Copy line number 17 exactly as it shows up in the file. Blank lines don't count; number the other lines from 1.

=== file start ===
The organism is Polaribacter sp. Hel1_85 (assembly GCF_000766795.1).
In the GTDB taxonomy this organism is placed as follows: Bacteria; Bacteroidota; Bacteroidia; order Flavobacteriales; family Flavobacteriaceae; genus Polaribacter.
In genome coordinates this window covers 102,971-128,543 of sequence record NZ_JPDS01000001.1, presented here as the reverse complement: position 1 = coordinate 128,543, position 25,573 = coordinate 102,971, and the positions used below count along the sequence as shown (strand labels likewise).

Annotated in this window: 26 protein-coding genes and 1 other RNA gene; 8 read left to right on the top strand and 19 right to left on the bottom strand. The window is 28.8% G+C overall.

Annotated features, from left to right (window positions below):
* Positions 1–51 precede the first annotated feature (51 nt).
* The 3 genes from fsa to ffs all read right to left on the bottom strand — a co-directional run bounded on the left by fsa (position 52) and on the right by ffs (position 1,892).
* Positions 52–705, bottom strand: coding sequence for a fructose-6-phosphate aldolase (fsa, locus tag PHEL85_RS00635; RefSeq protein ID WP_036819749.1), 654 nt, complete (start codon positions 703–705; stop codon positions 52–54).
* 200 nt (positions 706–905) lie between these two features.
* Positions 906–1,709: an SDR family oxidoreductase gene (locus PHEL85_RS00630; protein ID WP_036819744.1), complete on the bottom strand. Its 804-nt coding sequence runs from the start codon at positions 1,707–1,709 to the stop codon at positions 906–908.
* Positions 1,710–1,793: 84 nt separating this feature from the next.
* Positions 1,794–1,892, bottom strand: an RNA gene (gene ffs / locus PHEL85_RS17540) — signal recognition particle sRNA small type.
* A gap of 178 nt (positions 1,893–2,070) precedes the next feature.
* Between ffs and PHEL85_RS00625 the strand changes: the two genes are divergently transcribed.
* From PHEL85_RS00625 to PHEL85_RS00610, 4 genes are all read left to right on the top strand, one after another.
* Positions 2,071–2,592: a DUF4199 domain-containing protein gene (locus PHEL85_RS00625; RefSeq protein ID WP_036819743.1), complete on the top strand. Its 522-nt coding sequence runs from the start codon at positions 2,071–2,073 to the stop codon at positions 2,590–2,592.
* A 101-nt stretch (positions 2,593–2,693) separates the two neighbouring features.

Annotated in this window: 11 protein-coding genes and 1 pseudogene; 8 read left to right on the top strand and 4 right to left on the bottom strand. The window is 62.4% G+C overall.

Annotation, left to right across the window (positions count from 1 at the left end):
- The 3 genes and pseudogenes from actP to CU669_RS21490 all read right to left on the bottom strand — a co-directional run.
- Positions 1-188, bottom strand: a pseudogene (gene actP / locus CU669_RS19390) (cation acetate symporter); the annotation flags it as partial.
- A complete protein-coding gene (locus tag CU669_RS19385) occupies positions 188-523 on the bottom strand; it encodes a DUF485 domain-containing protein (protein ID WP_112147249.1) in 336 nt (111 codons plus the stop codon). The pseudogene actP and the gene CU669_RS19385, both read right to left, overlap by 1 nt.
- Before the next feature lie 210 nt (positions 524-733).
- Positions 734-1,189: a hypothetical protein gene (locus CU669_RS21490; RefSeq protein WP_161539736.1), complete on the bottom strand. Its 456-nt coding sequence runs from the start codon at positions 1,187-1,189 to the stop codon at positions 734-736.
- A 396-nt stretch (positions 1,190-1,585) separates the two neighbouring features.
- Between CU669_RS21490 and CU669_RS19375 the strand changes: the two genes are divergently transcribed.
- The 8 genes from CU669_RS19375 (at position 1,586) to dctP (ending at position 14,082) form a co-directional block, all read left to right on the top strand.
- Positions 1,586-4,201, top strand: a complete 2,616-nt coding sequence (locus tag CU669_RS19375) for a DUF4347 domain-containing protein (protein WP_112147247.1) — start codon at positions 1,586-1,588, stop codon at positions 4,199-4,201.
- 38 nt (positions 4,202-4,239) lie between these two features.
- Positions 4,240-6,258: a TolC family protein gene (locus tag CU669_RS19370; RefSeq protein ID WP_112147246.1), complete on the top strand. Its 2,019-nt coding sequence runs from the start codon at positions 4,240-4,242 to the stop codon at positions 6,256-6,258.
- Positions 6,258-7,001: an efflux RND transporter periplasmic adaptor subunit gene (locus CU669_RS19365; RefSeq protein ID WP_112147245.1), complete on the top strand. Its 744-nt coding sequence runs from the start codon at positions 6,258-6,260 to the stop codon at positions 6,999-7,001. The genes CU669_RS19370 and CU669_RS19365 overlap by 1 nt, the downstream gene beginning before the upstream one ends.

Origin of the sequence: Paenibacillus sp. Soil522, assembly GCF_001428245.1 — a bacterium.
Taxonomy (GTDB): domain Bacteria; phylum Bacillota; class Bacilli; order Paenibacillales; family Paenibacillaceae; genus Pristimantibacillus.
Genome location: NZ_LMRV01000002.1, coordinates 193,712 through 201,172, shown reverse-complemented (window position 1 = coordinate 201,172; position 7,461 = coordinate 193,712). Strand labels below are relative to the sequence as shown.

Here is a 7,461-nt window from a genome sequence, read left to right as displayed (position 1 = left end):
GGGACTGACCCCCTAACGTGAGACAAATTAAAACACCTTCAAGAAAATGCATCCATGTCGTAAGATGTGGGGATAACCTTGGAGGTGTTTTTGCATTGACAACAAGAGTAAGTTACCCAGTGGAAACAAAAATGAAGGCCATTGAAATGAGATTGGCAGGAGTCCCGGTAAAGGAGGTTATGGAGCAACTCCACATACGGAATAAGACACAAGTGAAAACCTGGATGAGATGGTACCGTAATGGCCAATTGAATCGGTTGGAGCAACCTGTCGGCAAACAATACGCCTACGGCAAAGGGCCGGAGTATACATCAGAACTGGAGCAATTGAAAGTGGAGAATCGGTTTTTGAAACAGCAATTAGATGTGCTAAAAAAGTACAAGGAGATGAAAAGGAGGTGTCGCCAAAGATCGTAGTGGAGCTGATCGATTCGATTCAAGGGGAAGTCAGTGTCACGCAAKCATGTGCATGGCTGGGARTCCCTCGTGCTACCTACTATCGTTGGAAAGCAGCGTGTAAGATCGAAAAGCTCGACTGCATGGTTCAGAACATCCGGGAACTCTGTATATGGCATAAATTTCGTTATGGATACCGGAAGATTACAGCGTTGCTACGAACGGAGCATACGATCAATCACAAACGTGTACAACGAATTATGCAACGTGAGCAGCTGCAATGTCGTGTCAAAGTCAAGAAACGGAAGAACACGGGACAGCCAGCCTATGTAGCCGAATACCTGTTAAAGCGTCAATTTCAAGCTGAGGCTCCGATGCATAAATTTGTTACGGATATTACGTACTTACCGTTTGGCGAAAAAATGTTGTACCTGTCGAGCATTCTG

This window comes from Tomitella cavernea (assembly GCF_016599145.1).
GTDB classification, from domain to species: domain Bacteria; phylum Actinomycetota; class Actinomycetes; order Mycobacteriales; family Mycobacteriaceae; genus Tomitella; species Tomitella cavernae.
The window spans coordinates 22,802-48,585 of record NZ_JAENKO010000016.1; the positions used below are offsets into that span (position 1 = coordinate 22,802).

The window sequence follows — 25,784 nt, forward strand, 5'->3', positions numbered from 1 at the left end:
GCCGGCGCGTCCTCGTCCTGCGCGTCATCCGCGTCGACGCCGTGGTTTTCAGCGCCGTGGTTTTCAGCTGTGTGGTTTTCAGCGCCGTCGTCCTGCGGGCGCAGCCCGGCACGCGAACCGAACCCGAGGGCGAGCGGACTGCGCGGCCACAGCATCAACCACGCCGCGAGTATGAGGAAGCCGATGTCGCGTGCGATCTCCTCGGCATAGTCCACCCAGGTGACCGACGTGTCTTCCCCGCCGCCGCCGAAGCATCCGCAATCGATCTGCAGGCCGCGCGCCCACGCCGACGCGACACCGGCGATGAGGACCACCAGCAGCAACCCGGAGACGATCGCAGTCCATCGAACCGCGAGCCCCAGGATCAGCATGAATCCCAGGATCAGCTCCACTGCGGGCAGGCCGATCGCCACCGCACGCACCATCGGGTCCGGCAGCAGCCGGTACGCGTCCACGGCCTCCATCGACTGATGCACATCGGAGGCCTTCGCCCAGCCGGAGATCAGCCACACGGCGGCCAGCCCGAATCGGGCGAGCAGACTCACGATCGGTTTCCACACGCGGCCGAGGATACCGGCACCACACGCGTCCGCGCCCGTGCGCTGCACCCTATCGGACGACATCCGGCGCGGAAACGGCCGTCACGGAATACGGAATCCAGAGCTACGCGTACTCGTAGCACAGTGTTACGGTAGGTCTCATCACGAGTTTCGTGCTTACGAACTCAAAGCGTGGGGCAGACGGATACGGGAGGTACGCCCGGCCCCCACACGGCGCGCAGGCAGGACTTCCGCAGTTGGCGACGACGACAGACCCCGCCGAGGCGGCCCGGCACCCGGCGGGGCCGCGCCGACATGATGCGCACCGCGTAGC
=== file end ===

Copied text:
* A 101-nt stretch (positions 2,593–2,693) separates the two neighbouring features.